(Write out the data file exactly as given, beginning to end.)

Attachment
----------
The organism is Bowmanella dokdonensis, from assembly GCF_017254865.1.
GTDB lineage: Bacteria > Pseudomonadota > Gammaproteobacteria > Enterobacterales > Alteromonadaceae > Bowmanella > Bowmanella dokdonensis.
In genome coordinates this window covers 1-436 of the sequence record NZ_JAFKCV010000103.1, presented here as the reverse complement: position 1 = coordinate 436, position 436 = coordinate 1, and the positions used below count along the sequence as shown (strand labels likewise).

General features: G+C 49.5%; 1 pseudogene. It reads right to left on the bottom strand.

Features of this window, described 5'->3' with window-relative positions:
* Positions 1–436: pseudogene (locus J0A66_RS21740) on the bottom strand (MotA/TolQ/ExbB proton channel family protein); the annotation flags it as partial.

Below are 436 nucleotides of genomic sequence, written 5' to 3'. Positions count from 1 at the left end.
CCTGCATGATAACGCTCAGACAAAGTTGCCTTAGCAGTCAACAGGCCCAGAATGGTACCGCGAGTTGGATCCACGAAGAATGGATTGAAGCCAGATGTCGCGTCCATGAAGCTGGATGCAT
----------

The organism is Bowmanella dokdonensis, from assembly GCF_017254865.1.
GTDB lineage: Bacteria > Pseudomonadota > Gammaproteobacteria > Enterobacterales > Alteromonadaceae > Bowmanella > Bowmanella dokdonensis.
In genome coordinates this window covers 1-436 of the sequence record NZ_JAFKCV010000103.1, presented here as the reverse complement: position 1 = coordinate 436, position 436 = coordinate 1, and the positions used below count along the sequence as shown (strand labels likewise).

General features: G+C 49.5%; 1 pseudogene. It reads right to left on the bottom strand.

Features of this window, described 5'->3' with window-relative positions:
* Positions 1–436: pseudogene (locus J0A66_RS21740) on the bottom strand (MotA/TolQ/ExbB proton channel family protein); the annotation flags it as partial.

Below are 436 nucleotides of genomic sequence, written 5' to 3'. Positions count from 1 at the left end.
CCTGCATGATAACGCTCAGACAAAGTTGCCTTAGCAGTCAACAGGCCCAGAATGGTACCGCGAGTTGGATCCACGAAGAATGGATTGAAGCCAGATGTCGCGTCCATGAAGCTGGATGCAT